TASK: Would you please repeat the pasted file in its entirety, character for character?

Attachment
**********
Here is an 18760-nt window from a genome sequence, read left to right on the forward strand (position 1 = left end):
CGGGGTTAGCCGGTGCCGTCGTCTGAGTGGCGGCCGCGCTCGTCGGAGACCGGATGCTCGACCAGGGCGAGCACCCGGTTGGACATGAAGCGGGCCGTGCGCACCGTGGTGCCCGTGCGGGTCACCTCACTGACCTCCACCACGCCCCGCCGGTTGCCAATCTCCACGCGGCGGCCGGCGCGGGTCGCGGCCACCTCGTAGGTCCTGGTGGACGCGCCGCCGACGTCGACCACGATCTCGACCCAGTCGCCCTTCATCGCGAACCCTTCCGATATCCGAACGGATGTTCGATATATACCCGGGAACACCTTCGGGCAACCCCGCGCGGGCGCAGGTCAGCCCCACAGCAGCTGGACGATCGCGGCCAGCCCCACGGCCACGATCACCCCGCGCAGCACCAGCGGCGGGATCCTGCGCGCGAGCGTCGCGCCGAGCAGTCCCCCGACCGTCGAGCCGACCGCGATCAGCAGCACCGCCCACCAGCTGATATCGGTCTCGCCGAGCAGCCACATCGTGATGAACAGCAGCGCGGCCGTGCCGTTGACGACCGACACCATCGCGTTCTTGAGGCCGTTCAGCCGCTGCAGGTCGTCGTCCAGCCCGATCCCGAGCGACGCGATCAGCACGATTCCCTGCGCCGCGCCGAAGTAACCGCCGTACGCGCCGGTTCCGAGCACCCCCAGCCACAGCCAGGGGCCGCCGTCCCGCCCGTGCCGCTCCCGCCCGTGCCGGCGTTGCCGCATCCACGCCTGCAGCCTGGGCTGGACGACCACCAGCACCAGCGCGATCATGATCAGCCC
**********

Here is an 18760-nt window from a genome sequence, read left to right on the forward strand (position 1 = left end):
CGGGGTTAGCCGGTGCCGTCGTCTGAGTGGCGGCCGCGCTCGTCGGAGACCGGATGCTCGACCAGGGCGAGCACCCGGTTGGACATGAAGCGGGCCGTGCGCACCGTGGTGCCCGTGCGGGTCACCTCACTGACCTCCACCACGCCCCGCCGGTTGCCAATCTCCACGCGGCGGCCGGCGCGGGTCGCGGCCACCTCGTAGGTCCTGGTGGACGCGCCGCCGACGTCGACCACGATCTCGACCCAGTCGCCCTTCATCGCGAACCCTTCCGATATCCGAACGGATGTTCGATATATACCCGGGAACACCTTCGGGCAACCCCGCGCGGGCGCAGGTCAGCCCCACAGCAGCTGGACGATCGCGGCCAGCCCCACGGCCACGATCACCCCGCGCAGCACCAGCGGCGGGATCCTGCGCGCGAGCGTCGCGCCGAGCAGTCCCCCGACCGTCGAGCCGACCGCGATCAGCAGCACCGCCCACCAGCTGATATCGGTCTCGCCGAGCAGCCACATCGTGATGAACAGCAGCGCGGCCGTGCCGTTGACGACCGACACCATCGCGTTCTTGAGGCCGTTCAGCCGCTGCAGGTCGTCGTCCAGCCCGATCCCGAGCGACGCGATCAGCACGATTCCCTGCGCCGCGCCGAAGTAACCGCCGTACGCGCCGGTTCCGAGCACCCCCAGCCACAGCCAGGGGCCGCCGTCCCGCCCGTGCCGCTCCCGCCCGTGCCGGCGTTGCCGCATCCACGCCTGCAGCCTGGGCTGGACGACCACCAGCACCAGCGCGATCATGATCAGCCC